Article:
The Gordian knot of Turkey’s foreign policy

The Gordian knot of Turkey’s foreign policy

By Iraklis Millas*

Turkish President Recep Tayyip Erdoğan seems determined to improve his country’s foreign relations with various landscapes.

European Union sanctions that were threatening Turkey have apparently been postponed. There is talk of possible rapprochement with Egypt, while a shy dialogue has begun with neighbouring Greece. There are also gunboat policies and friendly messages being sent to Arab countries.

There are expectations in Turkey that all problematic issues will also be resolved, one after the other. However, the impasses of the country are not isolated ones that can be handled separately; they compose clusters, each containing a series of problems, and each cluster being in confrontation with other ones.

For example, even if Turkey transcends the Russian S-400 missile system crisis with the United States with a brave U-turn, there are other issues that wait to be resolved, such as the state-owned Halkbank trial, Syria, Libya, the east Mediterranean conflicts, as well as human rights violations. Each of these has political and economic repercussions. The F-35 fighter jet deal is a security problem. To pull back from Libya incurs the problem of accommodating thousands of mercenaries. And on top of all, Turkey would be required to reconsider its relation with Russia.

Shaky relations with Russia may cause problems for Turkey in Syria. Trying a balance between NATO and Russia would impair Turkey’s relations with Washington and the EU. Even if western governments were to ignore the human rights violations in Turkey, many western organizations and media would not. On the other hand, to improve human rights and to secure democratic free expression within Turkey may mean the end the government’s monopoly on supplying information, which may signal the end of its reign. These are situations that are difficult to handle since they all contain risks of losing the present-day political hegemony.

A precondition of improving relations with the Arab countries is not to interfere in their internal affairs. Egypt clearly voiced that. Not to be on the side of Muslim Brotherhood means to be against Hamas, which would be a new source of headache. Not to intervene in Syria will be a problem for Turkey since the moves of the Kurds in that area are seen as an “existential problem” for Ankara. A step back by Erdoğan on this issue would mean challenging his coalition partner and far-right Nationalist Movement Party leader Devlet Bahçeli with unforeseen consequences. How will the Turkish military forces cope with a humiliating withdrawal? As can be evidenced, each step in improving a situation brings to the fore some new problems.

To improve Turkish-Israel relations would mean losing prestige among the Muslims worldwide. But within Turkey, too, the image of the “determined and uncompromising” president would be impaired. Relations with Iran will also worsen, and this may be felt in Iraq and Syria.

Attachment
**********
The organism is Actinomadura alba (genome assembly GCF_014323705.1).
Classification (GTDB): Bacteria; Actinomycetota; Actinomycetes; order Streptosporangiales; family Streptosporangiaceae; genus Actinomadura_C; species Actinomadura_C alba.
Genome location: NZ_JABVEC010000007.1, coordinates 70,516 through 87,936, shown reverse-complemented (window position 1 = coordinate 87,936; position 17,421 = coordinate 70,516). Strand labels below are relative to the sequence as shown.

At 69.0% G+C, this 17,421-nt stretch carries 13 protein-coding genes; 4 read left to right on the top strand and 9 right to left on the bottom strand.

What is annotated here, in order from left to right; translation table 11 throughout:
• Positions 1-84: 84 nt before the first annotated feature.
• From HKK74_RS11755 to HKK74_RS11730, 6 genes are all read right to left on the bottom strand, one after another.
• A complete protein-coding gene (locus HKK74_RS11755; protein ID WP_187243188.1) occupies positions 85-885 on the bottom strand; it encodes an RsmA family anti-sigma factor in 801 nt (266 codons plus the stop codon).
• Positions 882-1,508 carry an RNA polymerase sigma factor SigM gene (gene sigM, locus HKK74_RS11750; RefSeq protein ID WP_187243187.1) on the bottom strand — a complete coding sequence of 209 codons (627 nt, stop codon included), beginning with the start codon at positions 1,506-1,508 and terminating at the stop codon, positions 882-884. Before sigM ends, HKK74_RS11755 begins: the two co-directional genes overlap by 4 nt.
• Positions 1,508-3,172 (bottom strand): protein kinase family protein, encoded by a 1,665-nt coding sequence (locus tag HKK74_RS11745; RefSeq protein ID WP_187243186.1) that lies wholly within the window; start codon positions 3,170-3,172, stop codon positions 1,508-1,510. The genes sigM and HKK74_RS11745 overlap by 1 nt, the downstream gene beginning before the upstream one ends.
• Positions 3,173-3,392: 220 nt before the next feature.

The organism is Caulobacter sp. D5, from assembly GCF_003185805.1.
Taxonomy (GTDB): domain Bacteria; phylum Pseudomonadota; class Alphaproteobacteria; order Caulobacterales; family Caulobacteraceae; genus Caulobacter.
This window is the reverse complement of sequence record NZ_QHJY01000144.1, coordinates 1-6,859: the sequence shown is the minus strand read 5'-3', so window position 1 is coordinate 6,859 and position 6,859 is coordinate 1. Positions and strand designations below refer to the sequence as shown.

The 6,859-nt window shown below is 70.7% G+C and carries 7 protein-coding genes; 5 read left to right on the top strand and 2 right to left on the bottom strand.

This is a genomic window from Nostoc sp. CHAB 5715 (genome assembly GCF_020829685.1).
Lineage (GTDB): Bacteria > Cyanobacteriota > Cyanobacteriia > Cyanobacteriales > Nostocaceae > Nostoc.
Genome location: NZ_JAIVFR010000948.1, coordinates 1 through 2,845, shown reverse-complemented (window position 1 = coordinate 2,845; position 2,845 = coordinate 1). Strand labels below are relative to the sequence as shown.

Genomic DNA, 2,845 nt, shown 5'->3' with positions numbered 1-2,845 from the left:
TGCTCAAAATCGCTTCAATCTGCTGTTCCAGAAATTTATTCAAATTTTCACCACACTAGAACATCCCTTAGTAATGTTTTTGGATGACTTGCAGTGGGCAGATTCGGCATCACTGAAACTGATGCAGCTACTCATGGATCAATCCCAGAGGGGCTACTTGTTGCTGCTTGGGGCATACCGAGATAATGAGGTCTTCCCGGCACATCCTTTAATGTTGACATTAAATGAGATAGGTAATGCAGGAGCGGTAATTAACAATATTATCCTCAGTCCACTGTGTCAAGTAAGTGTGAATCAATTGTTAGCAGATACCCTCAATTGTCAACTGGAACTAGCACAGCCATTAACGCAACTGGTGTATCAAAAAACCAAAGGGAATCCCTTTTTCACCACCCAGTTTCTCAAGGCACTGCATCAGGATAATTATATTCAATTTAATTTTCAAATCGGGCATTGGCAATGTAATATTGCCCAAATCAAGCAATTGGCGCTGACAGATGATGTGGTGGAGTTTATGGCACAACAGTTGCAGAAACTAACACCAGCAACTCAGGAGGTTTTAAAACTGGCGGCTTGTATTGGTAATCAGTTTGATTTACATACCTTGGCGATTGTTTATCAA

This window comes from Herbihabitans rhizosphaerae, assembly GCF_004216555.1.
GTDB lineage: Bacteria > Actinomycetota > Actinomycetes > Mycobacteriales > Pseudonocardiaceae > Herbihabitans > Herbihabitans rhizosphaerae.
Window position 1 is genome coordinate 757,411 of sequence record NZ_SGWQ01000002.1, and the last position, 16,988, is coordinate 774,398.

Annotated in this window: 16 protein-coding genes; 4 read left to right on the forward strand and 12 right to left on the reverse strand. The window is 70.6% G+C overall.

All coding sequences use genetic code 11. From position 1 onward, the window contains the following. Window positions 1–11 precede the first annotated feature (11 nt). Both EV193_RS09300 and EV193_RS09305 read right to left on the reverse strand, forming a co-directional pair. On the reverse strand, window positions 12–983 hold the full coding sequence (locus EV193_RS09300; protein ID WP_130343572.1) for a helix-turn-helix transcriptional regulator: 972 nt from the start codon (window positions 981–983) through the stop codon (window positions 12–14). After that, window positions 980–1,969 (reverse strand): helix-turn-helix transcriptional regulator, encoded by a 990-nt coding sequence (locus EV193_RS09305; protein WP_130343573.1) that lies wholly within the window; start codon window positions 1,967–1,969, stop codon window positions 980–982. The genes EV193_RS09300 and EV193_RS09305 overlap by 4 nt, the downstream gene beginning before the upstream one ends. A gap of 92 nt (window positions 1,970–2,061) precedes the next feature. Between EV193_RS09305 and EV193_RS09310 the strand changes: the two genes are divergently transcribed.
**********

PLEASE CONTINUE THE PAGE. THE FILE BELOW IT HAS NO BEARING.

All these U-turns will defy the existing political discourse in which a big section of the Turkish society participates. According to this “worldview” the “West” is against Turkey, the Muslims, the existing government and it is behind the enemies of Turkey: the Kurds, the Gülenists, the Greeks of Cyprus and Greece, the Armenians, etc. How can this “ideology” be explained and compromised with new good relations with yesterday’s rivals? Can Erdoğan face this challenge and risk all this?

It seems that a few tactical positive steps do not secure easy solutions. The solution for Turkey may be to decide finally where it wants to belong to, what kind of a country it wants to be, what values it will serve and to which destination all these will guide the country. Unless this is decided its relations, especially with western world will be indecisive and tense.

Being close to Russia and also a member of NATO, trying to be close to the EU without recognising one of its members (Cyprus) or trying the patience of the democratic world by ignoring the basic principles of law and justice or keeping active armies in Arab countries without being invited, trying to be a good partner of Russia and a friend of the United States simultaneously, will alienate many countries and organizations involved. Similar opportunist choices eventually cause reservations by many.

In short, Turkey on one hand sends messages of rapprochement and friendship, but at the same time follows a contradictory route. This policy is seen as unpredictability and insecurity by the countries involved. The worst is that these ups and downs cannot be understood and explained by the interested parties. Are these planned moves or are they decisions taken in a hurry or in panic?

How should one explain that a declaration of democratization is followed by banning a political party, suing members of the Parliament and withdrawing from the Istanbul Convention pertaining to the protection of women’s rights? And how long can such a wavering policy last?

Much will depend on the unofficial coalition partner of Erdoğan, Bahçeli. If he is able to cope with the new u-turns for the sake of enjoying his advantageous political position, the two partners will keep Turkey on a zigzag trail for some time.

The oft-repeated ”existential problem” may be referring to their selves.

*Iraklis Millas was born in (1940), brought up in Turkey and presently lives in Greece. He has a Ph.D. in political science (Ankara University, 1998) and a B.Sc. in civil engineering (Robert College, Istanbul, 1965). He has written publications covering literature, language, historiography, textbooks, political science and interethnic perceptions, mostly related to Turkey and Greek-Turkish relations.

Source: ahvalnews.com

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